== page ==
Date of Award
Doctor of Philosophy (PhD)
Kurt Taylor Gaubatz
What must states do to ensure victory on the field of battle? Conventional scholarship claims that a number of material and institutional factors significantly affect a nation’s ability to generate military power. Recent studies suggest that other factors, including levels of education, civil-military relations, and western culture also play an important role. This new line of logic is important because these factors tend to be glaringly absent from rigorous concepts of military power. The principle finding of this study is that culture matters and that it matters more than originally thought. Culture is admittedly complex, intangible, and difficult to count, but empirical evidence shows that culture manifests concrete effects in combat, at times determining battlefield outcomes. Culture’s absence from meaningful definitions of military power results in world leaders, military commanders, and learned scholars making important political, operational, and theoretical decisions with only partial information. Put plainly, decision-makers cannot accurately assess the martial capabilities of themselves or others without accounting for culture. Consequently, national leaders likely perceive threats where none exists; ignore threats that truly matter; place great trust in incapable allies, and turn away competent help. Moreover, this ignorance of what truly matters in combat means that much of a state’s potential military capability remains untapped and left to happenstance.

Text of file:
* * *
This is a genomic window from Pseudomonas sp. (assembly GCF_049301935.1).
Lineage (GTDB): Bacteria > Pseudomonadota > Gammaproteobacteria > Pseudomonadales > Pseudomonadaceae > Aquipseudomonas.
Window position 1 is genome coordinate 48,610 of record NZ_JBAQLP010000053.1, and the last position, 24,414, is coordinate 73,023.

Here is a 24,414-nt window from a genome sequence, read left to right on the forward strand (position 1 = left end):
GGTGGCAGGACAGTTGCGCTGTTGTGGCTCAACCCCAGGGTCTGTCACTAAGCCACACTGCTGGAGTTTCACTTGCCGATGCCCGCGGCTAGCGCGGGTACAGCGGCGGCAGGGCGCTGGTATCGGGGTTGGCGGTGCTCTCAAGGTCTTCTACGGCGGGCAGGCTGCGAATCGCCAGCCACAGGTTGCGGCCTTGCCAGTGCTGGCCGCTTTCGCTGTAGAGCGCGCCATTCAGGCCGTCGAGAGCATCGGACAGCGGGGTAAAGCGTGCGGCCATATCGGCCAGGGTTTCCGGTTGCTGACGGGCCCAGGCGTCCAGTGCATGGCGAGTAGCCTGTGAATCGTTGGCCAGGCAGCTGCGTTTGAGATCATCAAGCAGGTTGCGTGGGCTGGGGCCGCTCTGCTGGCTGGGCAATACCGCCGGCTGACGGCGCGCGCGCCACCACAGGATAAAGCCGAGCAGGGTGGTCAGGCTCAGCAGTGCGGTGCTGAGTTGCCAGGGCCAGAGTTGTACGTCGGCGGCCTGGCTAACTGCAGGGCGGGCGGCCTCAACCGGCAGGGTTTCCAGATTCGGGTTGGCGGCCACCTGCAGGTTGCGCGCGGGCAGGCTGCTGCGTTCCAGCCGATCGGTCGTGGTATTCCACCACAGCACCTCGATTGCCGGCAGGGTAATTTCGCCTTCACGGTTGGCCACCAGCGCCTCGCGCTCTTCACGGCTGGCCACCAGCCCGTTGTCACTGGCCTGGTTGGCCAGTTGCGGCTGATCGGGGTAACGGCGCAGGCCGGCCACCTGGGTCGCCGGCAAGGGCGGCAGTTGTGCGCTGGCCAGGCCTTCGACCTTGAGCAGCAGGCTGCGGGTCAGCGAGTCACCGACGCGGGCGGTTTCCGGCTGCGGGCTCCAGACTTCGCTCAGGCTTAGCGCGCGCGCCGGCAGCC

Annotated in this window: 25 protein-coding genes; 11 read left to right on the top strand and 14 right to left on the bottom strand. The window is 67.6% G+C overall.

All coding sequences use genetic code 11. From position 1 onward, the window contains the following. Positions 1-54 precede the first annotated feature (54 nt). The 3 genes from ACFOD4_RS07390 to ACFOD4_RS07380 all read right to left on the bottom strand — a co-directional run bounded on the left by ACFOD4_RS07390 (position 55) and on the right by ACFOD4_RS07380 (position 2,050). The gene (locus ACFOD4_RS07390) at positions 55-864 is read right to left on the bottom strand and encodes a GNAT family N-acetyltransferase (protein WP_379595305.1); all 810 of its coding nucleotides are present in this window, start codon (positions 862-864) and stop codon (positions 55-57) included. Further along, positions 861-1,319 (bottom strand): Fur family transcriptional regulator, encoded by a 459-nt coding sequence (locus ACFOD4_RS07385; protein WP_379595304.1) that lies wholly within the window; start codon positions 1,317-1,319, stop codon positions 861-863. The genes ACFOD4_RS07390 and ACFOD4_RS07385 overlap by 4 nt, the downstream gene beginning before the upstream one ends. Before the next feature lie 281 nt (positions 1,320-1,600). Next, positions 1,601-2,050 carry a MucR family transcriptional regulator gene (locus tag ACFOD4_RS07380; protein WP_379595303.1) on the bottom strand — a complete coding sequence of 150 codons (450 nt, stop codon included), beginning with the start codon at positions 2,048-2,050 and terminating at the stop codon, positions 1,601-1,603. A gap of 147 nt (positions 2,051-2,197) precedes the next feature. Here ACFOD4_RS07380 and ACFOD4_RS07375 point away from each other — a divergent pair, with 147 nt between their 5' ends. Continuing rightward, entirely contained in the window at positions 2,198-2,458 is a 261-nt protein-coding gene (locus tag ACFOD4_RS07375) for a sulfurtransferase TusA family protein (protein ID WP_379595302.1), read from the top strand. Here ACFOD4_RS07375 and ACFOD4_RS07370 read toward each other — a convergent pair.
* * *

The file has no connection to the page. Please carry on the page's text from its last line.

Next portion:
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Fowler, Eric S..
"Culture and Military Effectiveness: How Societal Traits Influence Battle Outcomes"
(2016). Doctor of Philosophy (PhD), Dissertation, International Studies, Old Dominion University, DOI: 10.25777/fnbr-nx39
FowlerE-Culture-RelatedDataset-20160302.xlsx (338 kB)
International Relations Commons, Military and Veterans Studies Commons, Social and Cultural Anthropology Commons
Additional files include two datasets in Excel spreadsheet format.